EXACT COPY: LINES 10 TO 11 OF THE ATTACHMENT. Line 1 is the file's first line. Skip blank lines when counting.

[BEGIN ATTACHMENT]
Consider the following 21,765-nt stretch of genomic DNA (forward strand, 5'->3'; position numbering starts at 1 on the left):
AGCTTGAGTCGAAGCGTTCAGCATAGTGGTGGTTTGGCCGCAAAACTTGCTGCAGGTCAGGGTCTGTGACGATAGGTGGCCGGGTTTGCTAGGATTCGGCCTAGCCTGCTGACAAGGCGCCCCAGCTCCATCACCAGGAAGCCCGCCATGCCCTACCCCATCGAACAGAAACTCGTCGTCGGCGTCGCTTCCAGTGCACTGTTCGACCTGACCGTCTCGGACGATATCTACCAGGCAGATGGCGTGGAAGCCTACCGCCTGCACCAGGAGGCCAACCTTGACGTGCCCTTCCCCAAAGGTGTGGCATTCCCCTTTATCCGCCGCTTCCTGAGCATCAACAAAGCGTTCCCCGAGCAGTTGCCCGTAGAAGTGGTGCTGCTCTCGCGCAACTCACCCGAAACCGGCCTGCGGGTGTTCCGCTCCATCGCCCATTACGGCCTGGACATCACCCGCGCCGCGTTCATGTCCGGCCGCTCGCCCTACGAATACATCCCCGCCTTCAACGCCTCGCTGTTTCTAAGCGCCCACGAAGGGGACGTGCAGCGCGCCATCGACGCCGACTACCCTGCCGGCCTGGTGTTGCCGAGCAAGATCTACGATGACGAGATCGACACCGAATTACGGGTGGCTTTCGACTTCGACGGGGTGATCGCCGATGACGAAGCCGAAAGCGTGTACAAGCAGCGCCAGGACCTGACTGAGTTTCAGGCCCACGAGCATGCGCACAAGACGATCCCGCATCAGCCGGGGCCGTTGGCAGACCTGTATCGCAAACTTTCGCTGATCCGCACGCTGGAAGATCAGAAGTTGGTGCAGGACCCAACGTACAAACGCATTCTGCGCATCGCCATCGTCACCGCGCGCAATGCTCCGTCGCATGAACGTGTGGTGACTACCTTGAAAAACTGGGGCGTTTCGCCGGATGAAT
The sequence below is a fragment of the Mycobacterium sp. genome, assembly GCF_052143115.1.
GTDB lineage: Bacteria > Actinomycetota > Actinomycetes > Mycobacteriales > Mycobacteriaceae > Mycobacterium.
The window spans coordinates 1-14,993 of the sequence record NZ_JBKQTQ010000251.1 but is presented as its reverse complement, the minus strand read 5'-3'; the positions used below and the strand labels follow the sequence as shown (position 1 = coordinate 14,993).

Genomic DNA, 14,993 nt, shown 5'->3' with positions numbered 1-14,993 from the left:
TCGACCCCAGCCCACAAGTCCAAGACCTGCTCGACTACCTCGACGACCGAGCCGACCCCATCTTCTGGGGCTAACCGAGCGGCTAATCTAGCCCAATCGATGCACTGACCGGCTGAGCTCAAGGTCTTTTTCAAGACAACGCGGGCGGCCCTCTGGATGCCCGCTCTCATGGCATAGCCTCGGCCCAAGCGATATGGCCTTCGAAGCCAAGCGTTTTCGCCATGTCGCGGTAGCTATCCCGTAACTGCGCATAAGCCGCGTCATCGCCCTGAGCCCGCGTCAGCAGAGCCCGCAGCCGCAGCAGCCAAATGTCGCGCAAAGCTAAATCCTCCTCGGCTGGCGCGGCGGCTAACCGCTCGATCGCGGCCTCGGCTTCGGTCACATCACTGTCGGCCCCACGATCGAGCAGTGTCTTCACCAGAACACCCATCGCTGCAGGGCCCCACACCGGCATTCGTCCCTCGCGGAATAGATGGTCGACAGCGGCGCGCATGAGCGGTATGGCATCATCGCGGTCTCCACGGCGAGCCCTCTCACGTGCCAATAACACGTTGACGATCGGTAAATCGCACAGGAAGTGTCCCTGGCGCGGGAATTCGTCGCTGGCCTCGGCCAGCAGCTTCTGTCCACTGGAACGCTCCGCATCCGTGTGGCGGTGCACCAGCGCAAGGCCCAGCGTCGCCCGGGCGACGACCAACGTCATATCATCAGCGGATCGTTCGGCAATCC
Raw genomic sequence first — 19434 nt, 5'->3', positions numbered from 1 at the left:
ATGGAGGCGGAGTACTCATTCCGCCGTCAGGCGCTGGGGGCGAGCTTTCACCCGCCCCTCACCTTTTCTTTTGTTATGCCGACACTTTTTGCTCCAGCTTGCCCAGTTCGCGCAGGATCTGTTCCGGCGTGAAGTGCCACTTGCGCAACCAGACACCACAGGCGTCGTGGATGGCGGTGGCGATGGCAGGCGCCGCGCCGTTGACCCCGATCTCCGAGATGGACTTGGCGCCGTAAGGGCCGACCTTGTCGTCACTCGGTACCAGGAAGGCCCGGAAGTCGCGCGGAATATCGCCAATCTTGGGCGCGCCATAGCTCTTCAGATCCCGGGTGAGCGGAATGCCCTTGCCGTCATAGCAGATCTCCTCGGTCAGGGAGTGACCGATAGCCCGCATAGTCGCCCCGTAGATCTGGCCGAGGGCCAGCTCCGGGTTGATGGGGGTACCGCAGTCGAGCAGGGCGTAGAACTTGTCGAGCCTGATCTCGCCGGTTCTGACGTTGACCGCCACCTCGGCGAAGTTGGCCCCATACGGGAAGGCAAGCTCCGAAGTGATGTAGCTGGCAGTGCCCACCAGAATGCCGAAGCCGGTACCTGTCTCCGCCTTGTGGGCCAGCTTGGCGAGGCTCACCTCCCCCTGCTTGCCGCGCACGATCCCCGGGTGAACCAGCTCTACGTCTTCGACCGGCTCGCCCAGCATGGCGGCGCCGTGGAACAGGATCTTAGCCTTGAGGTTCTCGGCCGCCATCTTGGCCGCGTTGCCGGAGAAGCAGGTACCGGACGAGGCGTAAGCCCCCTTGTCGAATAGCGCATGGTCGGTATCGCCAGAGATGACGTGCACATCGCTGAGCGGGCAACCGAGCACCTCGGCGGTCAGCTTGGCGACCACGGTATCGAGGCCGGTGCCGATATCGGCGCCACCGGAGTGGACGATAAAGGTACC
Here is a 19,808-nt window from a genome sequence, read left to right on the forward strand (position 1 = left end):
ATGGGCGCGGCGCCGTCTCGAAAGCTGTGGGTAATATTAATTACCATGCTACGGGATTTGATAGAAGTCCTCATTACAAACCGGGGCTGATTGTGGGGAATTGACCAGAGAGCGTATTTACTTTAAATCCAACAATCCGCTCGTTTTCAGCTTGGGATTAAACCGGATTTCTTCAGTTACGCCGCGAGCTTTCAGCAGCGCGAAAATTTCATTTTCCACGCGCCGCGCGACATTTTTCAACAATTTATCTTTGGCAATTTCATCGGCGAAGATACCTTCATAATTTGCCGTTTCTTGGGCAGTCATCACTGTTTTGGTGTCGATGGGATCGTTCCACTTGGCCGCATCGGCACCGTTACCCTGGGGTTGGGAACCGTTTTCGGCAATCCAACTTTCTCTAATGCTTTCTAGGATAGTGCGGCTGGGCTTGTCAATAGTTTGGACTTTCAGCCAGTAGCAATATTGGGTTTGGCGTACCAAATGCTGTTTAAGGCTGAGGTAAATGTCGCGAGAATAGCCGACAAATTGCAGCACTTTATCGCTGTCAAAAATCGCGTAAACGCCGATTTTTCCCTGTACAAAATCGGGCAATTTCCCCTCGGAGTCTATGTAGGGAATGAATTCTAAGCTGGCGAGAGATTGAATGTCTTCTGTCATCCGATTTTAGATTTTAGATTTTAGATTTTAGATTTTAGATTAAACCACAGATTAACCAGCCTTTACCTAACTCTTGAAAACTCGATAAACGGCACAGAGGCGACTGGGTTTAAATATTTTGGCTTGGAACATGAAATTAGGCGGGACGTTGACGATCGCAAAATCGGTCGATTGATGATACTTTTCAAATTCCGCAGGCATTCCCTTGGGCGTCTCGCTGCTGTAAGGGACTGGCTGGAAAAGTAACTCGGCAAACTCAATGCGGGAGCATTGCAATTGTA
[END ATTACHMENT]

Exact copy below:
Here is a 19,808-nt window from a genome sequence, read left to right on the forward strand (position 1 = left end):
ATGGGCGCGGCGCCGTCTCGAAAGCTGTGGGTAATATTAATTACCATGCTACGGGATTTGATAGAAGTCCTCATTACAAACCGGGGCTGATTGTGGGGAATTGACCAGAGAGCGTATTTACTTTAAATCCAACAATCCGCTCGTTTTCAGCTTGGGATTAAACCGGATTTCTTCAGTTACGCCGCGAGCTTTCAGCAGCGCGAAAATTTCATTTTCCACGCGCCGCGCGACATTTTTCAACAATTTATCTTTGGCAATTTCATCGGCGAAGATACCTTCATAATTTGCCGTTTCTTGGGCAGTCATCACTGTTTTGGTGTCGATGGGATCGTTCCACTTGGCCGCATCGGCACCGTTACCCTGGGGTTGGGAACCGTTTTCGGCAATCCAACTTTCTCTAATGCTTTCTAGGATAGTGCGGCTGGGCTTGTCAATAGTTTGGACTTTCAGCCAGTAGCAATATTGGGTTTGGCGTACCAAATGCTGTTTAAGGCTGAGGTAAATGTCGCGAGAATAGCCGACAAATTGCAGCACTTTATCGCTGTCAAAAATCGCGTAAACGCCGATTTTTCCCTGTACAAAATCGGGCAATTTCCCCTCGGAGTCTATGTAGGGAATGAATTCTAAGCTGGCGAGAGATTGAATGTCTTCTGTCATCCGATTTTAGATTTTAGATTTTAGATTTTAGATTTTAGATTAAACCACAGATTAACCAGCCTTTACCTAACTCTTGAAAACTCGATAAACGGCACAGAGGCGACTGGGTTTAAATATTTTGGCTTGGAACATGAAATTAGGCGGGACGTTGACGATCGCAAAATCGGTCGATTGATGATACTTTTCAAATTCCGCAGGCATTCCCTTGGGCGTCTCGCTGCTGTAAGGGACTGGCTGGAAAAGTAACTCGGCAAACTCAATGCGGGAGCATTGCAATTGTA